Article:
1. Ask them.  Be careful. Per my experience, clients inflate their test documentation needs when asked.  Maybe they’re afraid they’ll insult the tester if they don’t ask for lots of test documentation.  Maybe they’re intent to review test cases is stronger than their follow-through.
  2. Observe them.  Do they ever ask for test case reviews?  If you are transparent with your test documentation, do your clients ever give you feedback?  Mine don’t (unless I initiate it).

Here is what I ask of my testers:

Document enough detail such that you can explain the testing you did, in-person, up to a year later.

Before I came up with the above, I started with this:  The tester should be present to explain their testing.  Otherwise, we risk incorrect information. 

If the tester will be present, why would we sacrifice test time to write details that can easily be explained by the tester?  In my case, the documentation serves to remind the tester.   When we review it with programmers, BA’s, users, other testers, auditors, or if I review it myself, the tester should always be present to interpret.

What if the tester leaves?

I’ll talk about that in the next post.

Last week, Alex Kell (Atlanta-based tester and my former boss) gave a fun talk at Software Testing Club Atlanta, ”The Oracle is Fallible: Recognizing, Understanding, and Evaluating the Assumptions that Testers Make”.

File:John William Waterhouse oracle 1884.png

Here are the highlights from my notes:

  • After showing John William Waterhouse’s famous 1884 painting, Consulting the Oracle (above), of 7 priestesses listening to an 8th priestess (playing the Oracle) interpret from the gods, Alex asked:
  • “Assumptions, are they bad or good?”
    • We make them because we’re lazy.
    • Sometimes we know we’re making an assumption, sometimes we don’t know.
    • After some discussion and examples of assumptions we realized we are all constantly making assumptions every waking moment and decided assumptions can be good or bad.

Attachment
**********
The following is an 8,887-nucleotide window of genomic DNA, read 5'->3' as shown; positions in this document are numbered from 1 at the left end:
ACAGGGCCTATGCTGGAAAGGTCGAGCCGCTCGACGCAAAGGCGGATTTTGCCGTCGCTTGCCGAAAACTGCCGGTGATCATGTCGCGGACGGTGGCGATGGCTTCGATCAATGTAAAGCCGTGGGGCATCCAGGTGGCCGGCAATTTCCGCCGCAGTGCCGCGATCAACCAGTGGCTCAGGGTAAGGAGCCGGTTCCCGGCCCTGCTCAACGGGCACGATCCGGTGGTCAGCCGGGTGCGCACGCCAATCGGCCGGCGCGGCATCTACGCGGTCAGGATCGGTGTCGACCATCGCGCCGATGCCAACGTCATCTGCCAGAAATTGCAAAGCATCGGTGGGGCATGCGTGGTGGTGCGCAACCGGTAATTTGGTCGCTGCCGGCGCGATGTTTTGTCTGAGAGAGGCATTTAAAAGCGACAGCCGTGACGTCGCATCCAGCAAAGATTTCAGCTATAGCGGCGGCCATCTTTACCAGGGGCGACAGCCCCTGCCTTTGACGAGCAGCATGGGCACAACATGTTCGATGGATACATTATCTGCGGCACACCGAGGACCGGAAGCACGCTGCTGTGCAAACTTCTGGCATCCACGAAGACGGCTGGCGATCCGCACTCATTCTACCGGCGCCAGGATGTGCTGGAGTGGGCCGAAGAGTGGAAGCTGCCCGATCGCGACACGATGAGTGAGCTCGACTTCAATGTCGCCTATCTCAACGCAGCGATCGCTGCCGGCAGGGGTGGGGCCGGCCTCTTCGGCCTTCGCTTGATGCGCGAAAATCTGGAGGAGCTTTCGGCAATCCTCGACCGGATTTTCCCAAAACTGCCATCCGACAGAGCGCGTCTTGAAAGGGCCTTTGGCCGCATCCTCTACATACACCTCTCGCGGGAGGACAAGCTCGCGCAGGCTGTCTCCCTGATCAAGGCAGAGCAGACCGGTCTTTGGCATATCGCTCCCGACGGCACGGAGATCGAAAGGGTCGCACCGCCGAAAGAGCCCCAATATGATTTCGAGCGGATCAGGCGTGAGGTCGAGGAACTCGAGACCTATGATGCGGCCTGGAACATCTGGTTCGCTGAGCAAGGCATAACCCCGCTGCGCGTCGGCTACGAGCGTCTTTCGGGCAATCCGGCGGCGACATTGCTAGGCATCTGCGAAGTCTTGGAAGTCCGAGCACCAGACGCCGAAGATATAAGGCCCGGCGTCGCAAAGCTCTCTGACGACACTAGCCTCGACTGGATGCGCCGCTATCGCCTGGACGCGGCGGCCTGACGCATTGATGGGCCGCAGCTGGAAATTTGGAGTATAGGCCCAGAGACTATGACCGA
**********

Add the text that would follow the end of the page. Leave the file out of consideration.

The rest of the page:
• Bad assumptions (or forgetting the Oracle is fallible):
    • “The spec is correct.” – Be careful.  Remember Ron Jeffries “Three Cs”:
      • The Spec (AKA “Card”) is a reminder to have a conversation about something.
      • The Conversation is a discussion of the details that result in test confirmations.
      • The Confirmation is acceptance criteria that can be turned into acceptance tests.
    • “They know what they’re doing.” – What if everybody on the team is thinking this…group think?
    • “I know what I’m doing.”
    • “The software is working because we haven't seen a (red) failed test.”  (Dennis Stevens says “Every project starts red, and it stays red, until it is green.”)
    • “The model is reality.” – A model is an abstraction.  All decisions based on models are based on assumptions.  You should never be surprised when a model does not turn out to reflect reality.  Author, Nassim Nicholas Taleb, coined the word “platonicity” to describe the human tendency to find patterns in everything.

      Alex gave a nearly literal example of where people fall victim to this bad assumption: He told of people on Craig’s List (or similar) paying money for things like actual cars one can drive, only to discover they had just purchased a scaled down model of a car.
  • Good assumptions (I loved this and thought it was pretty bold to declare some assumptions being good for testers):
    • “The estimates are accurate”. – Take what you did last time.  Use the estimate until it is no longer helpful.
    • “The web service will honor its contract”. If testers didn’t make this assumption, might they be wasting time testing the wrong thing? 
    • There were more good assumptions but I have a gap in my notes.  Maybe Alex will leave a comment with those I missed.
  • Alex talked about J.B. Rainsberger’s “Integrated Tests Are a Scam” – In other words, if we don’t make some assumptions, we would have to code tests for the rest of our lives to make a dent in our coverage.
  • Suggestions to deal with assumptions:
    • Be explicit about your assumptions.
    • Use truth tables for complex scenarios (Alex shared one he used for his own testing).
    • System thinking – Testers should be able to explain the whole system.  This cuts down on bad assumptions.